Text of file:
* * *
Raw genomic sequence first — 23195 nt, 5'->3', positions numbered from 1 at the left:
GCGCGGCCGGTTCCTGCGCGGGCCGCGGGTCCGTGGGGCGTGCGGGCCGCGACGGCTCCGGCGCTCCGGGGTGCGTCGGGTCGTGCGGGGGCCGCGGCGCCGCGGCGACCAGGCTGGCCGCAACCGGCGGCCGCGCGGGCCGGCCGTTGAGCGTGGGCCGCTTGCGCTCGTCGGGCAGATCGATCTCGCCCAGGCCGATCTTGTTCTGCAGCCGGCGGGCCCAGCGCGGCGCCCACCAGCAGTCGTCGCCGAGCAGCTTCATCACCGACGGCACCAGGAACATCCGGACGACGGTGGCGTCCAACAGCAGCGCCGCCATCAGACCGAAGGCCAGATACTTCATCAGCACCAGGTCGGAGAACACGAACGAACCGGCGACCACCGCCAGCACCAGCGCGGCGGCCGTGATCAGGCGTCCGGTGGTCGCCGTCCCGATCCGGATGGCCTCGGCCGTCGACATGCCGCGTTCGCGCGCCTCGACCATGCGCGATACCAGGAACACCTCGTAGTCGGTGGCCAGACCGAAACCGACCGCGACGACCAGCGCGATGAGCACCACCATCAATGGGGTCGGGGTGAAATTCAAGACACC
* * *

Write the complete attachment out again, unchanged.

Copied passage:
Raw genomic sequence first — 23195 nt, 5'->3', positions numbered from 1 at the left:
GCGCGGCCGGTTCCTGCGCGGGCCGCGGGTCCGTGGGGCGTGCGGGCCGCGACGGCTCCGGCGCTCCGGGGTGCGTCGGGTCGTGCGGGGGCCGCGGCGCCGCGGCGACCAGGCTGGCCGCAACCGGCGGCCGCGCGGGCCGGCCGTTGAGCGTGGGCCGCTTGCGCTCGTCGGGCAGATCGATCTCGCCCAGGCCGATCTTGTTCTGCAGCCGGCGGGCCCAGCGCGGCGCCCACCAGCAGTCGTCGCCGAGCAGCTTCATCACCGACGGCACCAGGAACATCCGGACGACGGTGGCGTCCAACAGCAGCGCCGCCATCAGACCGAAGGCCAGATACTTCATCAGCACCAGGTCGGAGAACACGAACGAACCGGCGACCACCGCCAGCACCAGCGCGGCGGCCGTGATCAGGCGTCCGGTGGTCGCCGTCCCGATCCGGATGGCCTCGGCCGTCGACATGCCGCGTTCGCGCGCCTCGACCATGCGCGATACCAGGAACACCTCGTAGTCGGTGGCCAGACCGAAACCGACCGCGACGACCAGCGCGATGAGCACCACCATCAATGGGGTCGGGGTGAAATTCAAGACACC